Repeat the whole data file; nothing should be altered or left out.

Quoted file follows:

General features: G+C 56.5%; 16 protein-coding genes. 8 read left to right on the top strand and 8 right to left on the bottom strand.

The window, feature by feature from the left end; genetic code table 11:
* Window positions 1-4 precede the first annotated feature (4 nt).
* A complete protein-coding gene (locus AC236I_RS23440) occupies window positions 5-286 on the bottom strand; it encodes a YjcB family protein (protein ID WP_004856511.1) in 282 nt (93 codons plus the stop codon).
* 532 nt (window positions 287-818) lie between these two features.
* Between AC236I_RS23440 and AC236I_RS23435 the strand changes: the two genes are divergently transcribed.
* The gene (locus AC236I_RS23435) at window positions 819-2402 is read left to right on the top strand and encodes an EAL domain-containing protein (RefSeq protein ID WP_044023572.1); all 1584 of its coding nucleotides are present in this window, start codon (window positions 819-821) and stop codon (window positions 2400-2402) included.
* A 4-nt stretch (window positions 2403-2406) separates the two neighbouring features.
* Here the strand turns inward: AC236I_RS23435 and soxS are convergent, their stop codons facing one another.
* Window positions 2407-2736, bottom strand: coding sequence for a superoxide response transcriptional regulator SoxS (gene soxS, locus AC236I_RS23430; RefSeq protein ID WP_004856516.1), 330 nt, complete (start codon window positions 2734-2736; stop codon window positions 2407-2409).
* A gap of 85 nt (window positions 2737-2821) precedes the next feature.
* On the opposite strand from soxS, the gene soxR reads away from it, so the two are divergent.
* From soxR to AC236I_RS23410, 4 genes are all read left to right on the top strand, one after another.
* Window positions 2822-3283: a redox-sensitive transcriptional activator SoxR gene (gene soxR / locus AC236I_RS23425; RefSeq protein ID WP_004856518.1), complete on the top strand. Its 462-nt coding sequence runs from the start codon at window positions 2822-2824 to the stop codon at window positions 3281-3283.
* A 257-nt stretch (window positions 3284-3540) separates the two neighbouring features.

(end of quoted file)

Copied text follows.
General features: G+C 56.5%; 16 protein-coding genes. 8 read left to right on the top strand and 8 right to left on the bottom strand.

The window, feature by feature from the left end; genetic code table 11:
* Window positions 1-4 precede the first annotated feature (4 nt).
* A complete protein-coding gene (locus AC236I_RS23440) occupies window positions 5-286 on the bottom strand; it encodes a YjcB family protein (protein ID WP_004856511.1) in 282 nt (93 codons plus the stop codon).
* 532 nt (window positions 287-818) lie between these two features.
* Between AC236I_RS23440 and AC236I_RS23435 the strand changes: the two genes are divergently transcribed.
* The gene (locus AC236I_RS23435) at window positions 819-2402 is read left to right on the top strand and encodes an EAL domain-containing protein (RefSeq protein ID WP_044023572.1); all 1584 of its coding nucleotides are present in this window, start codon (window positions 819-821) and stop codon (window positions 2400-2402) included.
* A 4-nt stretch (window positions 2403-2406) separates the two neighbouring features.
* Here the strand turns inward: AC236I_RS23435 and soxS are convergent, their stop codons facing one another.
* Window positions 2407-2736, bottom strand: coding sequence for a superoxide response transcriptional regulator SoxS (gene soxS, locus AC236I_RS23430; RefSeq protein ID WP_004856516.1), 330 nt, complete (start codon window positions 2734-2736; stop codon window positions 2407-2409).
* A gap of 85 nt (window positions 2737-2821) precedes the next feature.
* On the opposite strand from soxS, the gene soxR reads away from it, so the two are divergent.
* From soxR to AC236I_RS23410, 4 genes are all read left to right on the top strand, one after another.
* Window positions 2822-3283: a redox-sensitive transcriptional activator SoxR gene (gene soxR / locus AC236I_RS23425; RefSeq protein ID WP_004856518.1), complete on the top strand. Its 462-nt coding sequence runs from the start codon at window positions 2822-2824 to the stop codon at window positions 3281-3283.
* A 257-nt stretch (window positions 3284-3540) separates the two neighbouring features.